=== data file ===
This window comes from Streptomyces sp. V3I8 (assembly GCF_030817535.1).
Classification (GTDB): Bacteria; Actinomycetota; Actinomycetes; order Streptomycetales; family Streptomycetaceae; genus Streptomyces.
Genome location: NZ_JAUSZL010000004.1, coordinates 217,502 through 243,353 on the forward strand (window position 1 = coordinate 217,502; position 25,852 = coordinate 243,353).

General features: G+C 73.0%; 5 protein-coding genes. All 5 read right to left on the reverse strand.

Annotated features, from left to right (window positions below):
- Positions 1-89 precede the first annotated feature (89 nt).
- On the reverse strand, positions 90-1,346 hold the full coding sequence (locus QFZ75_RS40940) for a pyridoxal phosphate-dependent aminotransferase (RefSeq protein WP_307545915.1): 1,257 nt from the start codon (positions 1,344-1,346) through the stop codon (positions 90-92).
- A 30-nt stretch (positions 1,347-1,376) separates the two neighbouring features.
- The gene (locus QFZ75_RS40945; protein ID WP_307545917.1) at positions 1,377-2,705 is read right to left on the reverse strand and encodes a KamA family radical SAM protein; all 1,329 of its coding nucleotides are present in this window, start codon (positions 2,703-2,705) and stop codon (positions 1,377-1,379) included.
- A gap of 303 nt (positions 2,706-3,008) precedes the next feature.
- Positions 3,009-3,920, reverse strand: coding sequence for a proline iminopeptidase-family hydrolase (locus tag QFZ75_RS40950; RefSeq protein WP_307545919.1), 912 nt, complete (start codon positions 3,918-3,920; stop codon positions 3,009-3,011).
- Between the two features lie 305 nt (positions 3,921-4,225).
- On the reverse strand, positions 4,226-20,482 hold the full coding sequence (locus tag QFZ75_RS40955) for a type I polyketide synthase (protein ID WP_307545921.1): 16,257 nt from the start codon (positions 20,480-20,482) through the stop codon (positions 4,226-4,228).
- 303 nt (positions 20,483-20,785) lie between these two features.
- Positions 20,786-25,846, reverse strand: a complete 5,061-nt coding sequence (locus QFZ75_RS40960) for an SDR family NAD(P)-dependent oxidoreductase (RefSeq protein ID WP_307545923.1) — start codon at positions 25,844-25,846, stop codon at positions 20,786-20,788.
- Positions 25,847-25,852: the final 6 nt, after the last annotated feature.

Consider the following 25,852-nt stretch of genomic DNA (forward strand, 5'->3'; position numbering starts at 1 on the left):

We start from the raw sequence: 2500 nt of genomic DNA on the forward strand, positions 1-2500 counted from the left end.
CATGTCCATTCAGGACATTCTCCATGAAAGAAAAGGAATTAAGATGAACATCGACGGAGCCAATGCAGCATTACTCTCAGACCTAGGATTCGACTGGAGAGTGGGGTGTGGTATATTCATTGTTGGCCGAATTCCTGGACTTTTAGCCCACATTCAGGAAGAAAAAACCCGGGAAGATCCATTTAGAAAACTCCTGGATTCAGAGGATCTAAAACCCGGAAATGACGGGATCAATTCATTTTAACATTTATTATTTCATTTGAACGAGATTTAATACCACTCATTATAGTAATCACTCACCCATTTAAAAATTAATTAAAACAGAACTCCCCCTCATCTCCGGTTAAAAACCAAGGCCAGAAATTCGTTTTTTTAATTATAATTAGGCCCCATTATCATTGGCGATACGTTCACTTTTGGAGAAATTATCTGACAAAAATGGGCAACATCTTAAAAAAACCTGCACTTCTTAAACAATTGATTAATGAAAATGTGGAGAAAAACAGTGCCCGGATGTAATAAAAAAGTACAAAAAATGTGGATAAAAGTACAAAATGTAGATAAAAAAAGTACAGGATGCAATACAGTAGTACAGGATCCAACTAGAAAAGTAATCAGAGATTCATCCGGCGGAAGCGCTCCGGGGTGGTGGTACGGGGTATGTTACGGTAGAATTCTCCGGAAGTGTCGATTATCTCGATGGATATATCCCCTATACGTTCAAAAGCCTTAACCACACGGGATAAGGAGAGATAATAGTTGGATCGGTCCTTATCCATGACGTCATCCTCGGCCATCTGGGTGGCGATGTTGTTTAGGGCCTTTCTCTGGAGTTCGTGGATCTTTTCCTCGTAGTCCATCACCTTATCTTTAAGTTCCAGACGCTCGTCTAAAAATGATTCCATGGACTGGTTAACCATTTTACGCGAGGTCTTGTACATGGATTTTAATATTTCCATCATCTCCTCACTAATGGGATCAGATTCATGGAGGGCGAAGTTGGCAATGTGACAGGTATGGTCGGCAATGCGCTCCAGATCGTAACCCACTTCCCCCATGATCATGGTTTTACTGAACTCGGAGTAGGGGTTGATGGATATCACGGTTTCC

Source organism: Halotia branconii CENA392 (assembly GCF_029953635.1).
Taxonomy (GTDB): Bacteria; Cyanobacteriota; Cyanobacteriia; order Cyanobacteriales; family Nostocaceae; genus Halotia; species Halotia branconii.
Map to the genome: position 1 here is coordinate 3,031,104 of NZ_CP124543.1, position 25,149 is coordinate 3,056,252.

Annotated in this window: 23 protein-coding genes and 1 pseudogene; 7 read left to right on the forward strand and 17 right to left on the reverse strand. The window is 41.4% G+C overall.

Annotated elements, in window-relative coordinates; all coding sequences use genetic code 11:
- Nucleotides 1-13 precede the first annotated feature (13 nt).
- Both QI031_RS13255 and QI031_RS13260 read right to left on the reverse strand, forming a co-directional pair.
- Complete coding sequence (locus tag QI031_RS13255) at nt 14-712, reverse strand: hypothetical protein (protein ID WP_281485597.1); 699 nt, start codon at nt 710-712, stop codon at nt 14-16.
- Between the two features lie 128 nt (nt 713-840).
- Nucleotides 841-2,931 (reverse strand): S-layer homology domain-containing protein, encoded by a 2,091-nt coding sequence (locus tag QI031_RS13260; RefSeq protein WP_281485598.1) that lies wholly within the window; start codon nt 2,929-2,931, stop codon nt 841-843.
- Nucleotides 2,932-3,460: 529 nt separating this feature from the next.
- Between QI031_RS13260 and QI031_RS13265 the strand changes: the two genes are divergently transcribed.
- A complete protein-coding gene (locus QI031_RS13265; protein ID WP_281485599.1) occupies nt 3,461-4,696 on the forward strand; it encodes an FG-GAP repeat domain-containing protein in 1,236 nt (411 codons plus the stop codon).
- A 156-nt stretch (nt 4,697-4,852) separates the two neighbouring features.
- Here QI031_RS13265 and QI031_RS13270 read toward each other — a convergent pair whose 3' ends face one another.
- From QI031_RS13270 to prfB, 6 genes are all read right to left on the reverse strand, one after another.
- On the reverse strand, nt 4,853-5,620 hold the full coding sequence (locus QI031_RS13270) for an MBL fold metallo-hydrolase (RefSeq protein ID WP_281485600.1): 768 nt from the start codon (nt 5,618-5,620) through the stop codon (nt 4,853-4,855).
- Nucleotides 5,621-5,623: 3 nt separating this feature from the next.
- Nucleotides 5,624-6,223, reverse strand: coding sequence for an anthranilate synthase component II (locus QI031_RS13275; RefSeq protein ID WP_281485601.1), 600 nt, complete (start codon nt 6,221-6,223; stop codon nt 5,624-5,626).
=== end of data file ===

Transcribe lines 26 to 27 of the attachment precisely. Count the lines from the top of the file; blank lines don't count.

- Both QI031_RS13255 and QI031_RS13260 read right to left on the reverse strand, forming a co-directional pair.
- Complete coding sequence (locus tag QI031_RS13255) at nt 14-712, reverse strand: hypothetical protein (protein ID WP_281485597.1); 699 nt, start codon at nt 710-712, stop codon at nt 14-16.